The Zach Wilson problem is simple: How did a quarterback come out of absolutely nowhere and become a surefire top 15 draft pick? Was he always this good and we completely missed him? Did he genuinely improve after two years as a starter?
The answer could certainly be either of those, and it probably is a mix of both ideas. But I’m going to work under a third assumption: His team's radical new offensive scheme lifted him to these levels.
In 2018 and 2019, BYU ran your run-of-the-mill college offense: inside zone, zone reads, RPOs. They were 83rd in the country in EPA per play in 2018 and 58th in 2019. In 2020, the inside zone usage dropped in half, going from 35% of their rushing attack in 2019 to 17%. Same thing with RPOs — 16% of their plays featured an RPO in 2019 and only 8% in 2020. What replaced it? The wide or outside zone.
In 2018 — Wilson’s first year as a starter — BYU ran outside zone on only 12% of their running plays. That was tied for the 67th-highest rate in the FBS that year. A year later, they upped that number to 28% — 17th highest in the country but still not the focal point of their offense. The 2020 season was different: They ran outside zone 51% of the time on run plays. After being an inside-zone-dominant team the prior two years, they swallowed the pill and went completely into the outside (or wide) zone offense.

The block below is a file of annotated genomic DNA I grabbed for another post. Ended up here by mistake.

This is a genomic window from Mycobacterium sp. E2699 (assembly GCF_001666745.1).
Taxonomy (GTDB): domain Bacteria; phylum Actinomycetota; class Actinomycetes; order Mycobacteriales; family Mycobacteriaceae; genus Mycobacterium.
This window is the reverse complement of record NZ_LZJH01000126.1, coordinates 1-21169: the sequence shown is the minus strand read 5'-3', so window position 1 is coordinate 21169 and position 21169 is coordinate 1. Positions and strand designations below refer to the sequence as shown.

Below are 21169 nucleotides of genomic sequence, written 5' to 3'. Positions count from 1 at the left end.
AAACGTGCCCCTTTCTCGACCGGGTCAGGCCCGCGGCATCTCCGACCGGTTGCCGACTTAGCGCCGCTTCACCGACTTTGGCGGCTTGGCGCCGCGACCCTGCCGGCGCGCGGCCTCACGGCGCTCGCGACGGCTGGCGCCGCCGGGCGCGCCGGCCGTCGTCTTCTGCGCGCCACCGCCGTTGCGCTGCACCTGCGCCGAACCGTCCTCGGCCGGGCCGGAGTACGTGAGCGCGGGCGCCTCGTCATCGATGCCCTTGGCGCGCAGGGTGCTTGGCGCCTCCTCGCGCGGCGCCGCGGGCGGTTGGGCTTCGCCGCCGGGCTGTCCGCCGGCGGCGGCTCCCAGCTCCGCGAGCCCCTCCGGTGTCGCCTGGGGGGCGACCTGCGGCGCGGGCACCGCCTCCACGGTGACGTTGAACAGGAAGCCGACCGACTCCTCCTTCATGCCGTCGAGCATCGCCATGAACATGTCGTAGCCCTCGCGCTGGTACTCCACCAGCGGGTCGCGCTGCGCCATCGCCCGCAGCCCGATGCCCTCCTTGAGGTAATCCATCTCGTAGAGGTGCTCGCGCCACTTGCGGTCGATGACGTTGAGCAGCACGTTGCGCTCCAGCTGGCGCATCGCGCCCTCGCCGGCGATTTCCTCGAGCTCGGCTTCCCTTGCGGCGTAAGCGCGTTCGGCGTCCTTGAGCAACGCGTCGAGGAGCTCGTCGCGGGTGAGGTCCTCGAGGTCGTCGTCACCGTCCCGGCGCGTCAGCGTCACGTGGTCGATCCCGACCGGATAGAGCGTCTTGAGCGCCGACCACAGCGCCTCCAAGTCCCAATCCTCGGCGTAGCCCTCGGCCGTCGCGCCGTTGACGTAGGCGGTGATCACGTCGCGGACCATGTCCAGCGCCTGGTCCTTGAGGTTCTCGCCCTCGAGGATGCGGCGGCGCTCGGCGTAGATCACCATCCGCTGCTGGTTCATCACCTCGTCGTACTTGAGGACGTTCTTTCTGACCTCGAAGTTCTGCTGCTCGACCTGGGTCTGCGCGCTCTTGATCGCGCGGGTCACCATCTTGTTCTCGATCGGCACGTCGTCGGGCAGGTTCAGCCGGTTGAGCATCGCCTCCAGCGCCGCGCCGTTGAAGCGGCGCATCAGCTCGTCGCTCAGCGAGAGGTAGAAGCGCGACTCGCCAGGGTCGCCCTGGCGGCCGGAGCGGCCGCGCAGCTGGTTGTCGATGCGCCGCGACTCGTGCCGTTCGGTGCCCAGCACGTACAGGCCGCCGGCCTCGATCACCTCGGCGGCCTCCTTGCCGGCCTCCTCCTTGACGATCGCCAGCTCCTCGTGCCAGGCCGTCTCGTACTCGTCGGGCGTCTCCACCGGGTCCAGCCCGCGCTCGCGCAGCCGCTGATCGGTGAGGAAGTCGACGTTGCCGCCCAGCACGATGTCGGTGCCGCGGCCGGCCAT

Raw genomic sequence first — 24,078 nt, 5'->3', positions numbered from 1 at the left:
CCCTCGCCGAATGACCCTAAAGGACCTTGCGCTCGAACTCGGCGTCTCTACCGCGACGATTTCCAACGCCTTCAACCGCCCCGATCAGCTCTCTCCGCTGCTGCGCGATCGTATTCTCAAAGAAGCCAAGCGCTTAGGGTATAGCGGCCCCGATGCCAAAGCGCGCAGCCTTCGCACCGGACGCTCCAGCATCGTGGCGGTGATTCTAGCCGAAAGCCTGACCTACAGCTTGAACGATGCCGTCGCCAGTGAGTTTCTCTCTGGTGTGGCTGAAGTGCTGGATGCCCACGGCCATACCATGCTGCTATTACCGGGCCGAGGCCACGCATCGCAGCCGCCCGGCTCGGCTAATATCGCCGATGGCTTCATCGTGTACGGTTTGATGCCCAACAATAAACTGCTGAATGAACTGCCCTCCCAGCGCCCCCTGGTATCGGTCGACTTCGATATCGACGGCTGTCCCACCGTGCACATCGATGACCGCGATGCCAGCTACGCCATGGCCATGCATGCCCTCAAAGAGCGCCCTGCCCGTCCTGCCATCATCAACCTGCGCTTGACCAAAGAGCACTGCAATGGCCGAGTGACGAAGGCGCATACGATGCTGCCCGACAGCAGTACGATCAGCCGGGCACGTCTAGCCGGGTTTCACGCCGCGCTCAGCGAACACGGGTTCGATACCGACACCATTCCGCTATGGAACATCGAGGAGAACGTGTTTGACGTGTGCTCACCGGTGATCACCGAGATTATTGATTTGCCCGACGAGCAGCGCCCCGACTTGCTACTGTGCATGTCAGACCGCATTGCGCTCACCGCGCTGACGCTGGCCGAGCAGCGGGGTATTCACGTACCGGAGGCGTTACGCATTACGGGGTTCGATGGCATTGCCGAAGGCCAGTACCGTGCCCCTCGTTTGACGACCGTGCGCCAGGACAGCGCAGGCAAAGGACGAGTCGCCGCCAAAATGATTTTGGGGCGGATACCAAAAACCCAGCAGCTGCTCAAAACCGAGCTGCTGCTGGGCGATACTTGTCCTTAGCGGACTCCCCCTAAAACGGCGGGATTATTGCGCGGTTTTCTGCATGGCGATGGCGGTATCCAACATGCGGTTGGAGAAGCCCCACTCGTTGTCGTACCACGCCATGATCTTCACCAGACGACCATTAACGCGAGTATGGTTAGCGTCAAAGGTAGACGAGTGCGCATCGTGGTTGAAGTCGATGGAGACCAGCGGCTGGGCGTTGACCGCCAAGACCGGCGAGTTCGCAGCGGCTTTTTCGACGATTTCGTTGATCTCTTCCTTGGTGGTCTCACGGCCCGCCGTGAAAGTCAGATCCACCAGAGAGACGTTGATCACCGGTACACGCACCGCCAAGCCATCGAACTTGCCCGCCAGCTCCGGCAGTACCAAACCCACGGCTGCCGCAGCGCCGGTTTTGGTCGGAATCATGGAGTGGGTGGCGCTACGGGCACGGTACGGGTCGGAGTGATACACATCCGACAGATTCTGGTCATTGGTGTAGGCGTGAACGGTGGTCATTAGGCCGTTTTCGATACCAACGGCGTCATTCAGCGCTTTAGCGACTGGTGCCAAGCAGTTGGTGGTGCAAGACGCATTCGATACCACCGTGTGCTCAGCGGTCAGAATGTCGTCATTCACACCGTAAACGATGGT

Why does a running play mean anything in the context of quarterback prospect? Because of how much the action off that run play creates openings in the passing game off play-action. As the wide-zone offense becomes more prevalent in the NFL, we are seeing average quarterbacks buoyed by basing the run on wide zone.